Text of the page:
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Kids and Spring Sport Injury Safety

Posted on Wed, Apr 26, 2017

Spring-Sport-Injury-(1).jpgYou already know that playing sports helps keep your child fit. You also know that sports are a fun way that they can socialize, meet new friends and develop leadership skills. And you may also know that a childhood spring sport injury may be inevitable. But, thankfully there are a few things you can do to help prevent them.

Spring Sport Injury Prevention

Organized Sports

Enroll your child in organized sports through the school or a community club where there is more likely to be an adult who is a certified athletic trainer (ATC). An ATC also is trained in how to prevent, recognize and care for common athletic injuries.

Protective Gear

Get the proper protective gear for particular sports and make sure your child knows the importance of using for every practice and games.

Warm Up and Cool Down

Make warm-ups and cool-downs an important part of your child’s routine before and after sports participation. Warm-up exercises, such as stretching and light cardiovascular movements can help minimize the chances of muscle strain or other soft-tissue injuries during sports. Cool-down exercises are just as important as they help to loosen the body’s muscles that have tightened during the practice or games.

Spring Sports Injury Prevention with Pre-Participation Physical

Most states require that kids and teens have a pre-participation sports physical before they can start a new competitive season. These exams are meant to help you find out about and deal with any health problems that could interfere with your child’s participation in the sport. Find out what to expect during the exam on our blog, “ Walk-In Camp and Sports Physicals.”

Just as professional sports stars require regular medical care to keep them playing their best, so do amateur athletes. Give your child the same edge as the pros by making sure they have their annual pre-participation sports physical.

Common Spring Sport Injuries

Some common spring sport injuries include:

1. Sprains and Strains

A sprain is an injury to the ligaments (typically a tear), commonly in the ankle. Ligaments are the fibrous tissues that connect two or more bones at a joint to prevent excessive movement of the joint.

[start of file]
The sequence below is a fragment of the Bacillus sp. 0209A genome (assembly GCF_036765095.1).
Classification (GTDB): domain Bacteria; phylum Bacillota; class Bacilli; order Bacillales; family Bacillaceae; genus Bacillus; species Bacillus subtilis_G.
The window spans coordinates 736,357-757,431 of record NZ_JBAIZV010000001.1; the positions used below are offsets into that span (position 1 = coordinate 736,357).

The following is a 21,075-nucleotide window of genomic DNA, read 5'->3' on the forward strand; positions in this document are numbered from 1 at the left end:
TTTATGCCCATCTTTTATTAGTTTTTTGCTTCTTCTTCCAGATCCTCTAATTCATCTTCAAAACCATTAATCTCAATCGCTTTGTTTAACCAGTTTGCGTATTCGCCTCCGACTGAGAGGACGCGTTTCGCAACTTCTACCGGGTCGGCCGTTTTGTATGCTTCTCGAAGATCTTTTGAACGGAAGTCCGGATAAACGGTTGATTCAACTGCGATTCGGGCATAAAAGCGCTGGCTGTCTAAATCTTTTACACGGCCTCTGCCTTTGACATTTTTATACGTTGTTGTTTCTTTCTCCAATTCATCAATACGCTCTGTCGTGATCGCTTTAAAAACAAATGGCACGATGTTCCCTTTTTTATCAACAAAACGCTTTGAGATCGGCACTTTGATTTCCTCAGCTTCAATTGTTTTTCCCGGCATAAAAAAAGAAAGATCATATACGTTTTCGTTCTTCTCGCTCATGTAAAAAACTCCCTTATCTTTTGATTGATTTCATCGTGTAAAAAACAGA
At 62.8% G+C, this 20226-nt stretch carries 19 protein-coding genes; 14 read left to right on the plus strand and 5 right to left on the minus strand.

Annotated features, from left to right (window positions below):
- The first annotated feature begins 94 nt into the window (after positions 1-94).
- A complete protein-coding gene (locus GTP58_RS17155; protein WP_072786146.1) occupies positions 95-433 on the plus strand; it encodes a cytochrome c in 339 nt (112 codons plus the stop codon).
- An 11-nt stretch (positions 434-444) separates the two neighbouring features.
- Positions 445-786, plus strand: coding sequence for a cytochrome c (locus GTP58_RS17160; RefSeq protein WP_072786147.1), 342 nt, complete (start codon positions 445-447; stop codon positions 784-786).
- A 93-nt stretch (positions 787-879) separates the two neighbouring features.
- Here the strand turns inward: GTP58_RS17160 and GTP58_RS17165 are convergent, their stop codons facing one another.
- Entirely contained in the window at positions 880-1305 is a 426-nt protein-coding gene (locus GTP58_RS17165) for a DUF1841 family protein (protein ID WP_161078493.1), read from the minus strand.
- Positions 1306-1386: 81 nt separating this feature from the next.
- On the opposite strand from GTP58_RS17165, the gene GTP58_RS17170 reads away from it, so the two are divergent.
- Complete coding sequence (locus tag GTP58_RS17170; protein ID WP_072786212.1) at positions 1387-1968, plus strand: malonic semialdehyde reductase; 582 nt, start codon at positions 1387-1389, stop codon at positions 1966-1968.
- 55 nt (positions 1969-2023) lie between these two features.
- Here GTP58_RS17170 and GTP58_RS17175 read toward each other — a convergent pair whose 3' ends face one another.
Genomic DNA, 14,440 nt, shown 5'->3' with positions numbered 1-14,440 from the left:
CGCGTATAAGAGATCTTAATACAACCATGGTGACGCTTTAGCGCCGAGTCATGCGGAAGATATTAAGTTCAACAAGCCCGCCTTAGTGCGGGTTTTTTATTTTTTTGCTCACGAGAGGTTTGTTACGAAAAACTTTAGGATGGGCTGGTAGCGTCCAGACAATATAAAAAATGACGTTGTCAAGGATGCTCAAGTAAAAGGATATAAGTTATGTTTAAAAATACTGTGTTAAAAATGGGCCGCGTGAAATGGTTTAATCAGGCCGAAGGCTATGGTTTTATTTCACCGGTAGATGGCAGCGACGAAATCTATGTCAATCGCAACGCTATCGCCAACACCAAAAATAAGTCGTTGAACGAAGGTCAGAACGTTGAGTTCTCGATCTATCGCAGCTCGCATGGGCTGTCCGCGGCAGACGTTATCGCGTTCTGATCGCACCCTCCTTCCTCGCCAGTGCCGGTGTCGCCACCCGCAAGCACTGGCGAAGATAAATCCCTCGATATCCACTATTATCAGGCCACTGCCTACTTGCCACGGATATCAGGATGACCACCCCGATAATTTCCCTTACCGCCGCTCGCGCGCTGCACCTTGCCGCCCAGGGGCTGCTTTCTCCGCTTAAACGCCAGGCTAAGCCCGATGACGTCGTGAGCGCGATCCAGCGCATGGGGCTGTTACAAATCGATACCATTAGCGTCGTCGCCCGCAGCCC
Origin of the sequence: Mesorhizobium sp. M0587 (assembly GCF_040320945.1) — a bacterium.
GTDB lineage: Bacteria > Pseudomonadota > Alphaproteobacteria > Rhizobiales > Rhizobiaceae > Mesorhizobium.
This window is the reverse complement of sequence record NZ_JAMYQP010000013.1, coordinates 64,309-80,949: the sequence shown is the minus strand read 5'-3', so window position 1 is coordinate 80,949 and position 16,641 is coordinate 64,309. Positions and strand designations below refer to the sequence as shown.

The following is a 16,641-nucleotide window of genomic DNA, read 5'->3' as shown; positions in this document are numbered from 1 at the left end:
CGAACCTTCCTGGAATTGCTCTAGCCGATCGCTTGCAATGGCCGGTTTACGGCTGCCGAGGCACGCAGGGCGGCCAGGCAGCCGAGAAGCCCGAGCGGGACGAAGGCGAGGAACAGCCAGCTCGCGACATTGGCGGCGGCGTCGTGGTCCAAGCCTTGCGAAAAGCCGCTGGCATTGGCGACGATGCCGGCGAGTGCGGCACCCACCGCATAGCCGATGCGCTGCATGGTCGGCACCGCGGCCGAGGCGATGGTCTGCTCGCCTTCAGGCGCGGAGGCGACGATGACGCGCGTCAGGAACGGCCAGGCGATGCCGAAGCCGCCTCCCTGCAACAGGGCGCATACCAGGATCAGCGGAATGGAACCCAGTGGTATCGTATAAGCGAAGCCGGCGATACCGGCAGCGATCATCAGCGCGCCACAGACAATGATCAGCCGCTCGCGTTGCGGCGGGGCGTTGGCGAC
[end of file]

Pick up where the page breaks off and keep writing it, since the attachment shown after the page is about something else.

A strain is an injury to either a muscle or a tendon. Tendons are the fibrous cord of tissues that connect muscle to bone.

2. Growth Plate Injuries

The growth plate is the area of developing tissues at the end of the long bones in growing children (fingers, outer bone of forearm, collarbone, hip, upper leg, lower leg bones, ankle and foot). Once growth is complete (sometime during adolescence) the growth plate is replaced by solid bone.

3. Repetitive Motion Injuries

Stress fractures (when ligament pulls off small pieces of bone) or tendonitis (inflammation of a tendon) can occur from overuse of muscles and tendons. Although these injuries don’t always show up on an X-ray, they do cause pain and discomfort but respond well to rest.

4. Heat-Related Illnesses

One common spring sport injury occurs because of weather conditions. Playing in the heat can be dangerous and even fatal. Children perspire less than adults and require a higher core body temperature to trigger sweating, which can make it hard to recognize overheating. Heat-related illnesses include dehydration, heat exhaustion and heat stroke.

Pre-Season Spring Sport Physicals

If a spring sport injury occurs, eMedical Urgent Care is here to help your child get back in the game and feel better fast. Learn more about our services and how we can treat you by calling our location in Berkeley Heights, New Jersey 908.464.6700, or Middletown, New Jersey 732.957.0707. We welcome you to walk in, get your exam and be on your way.

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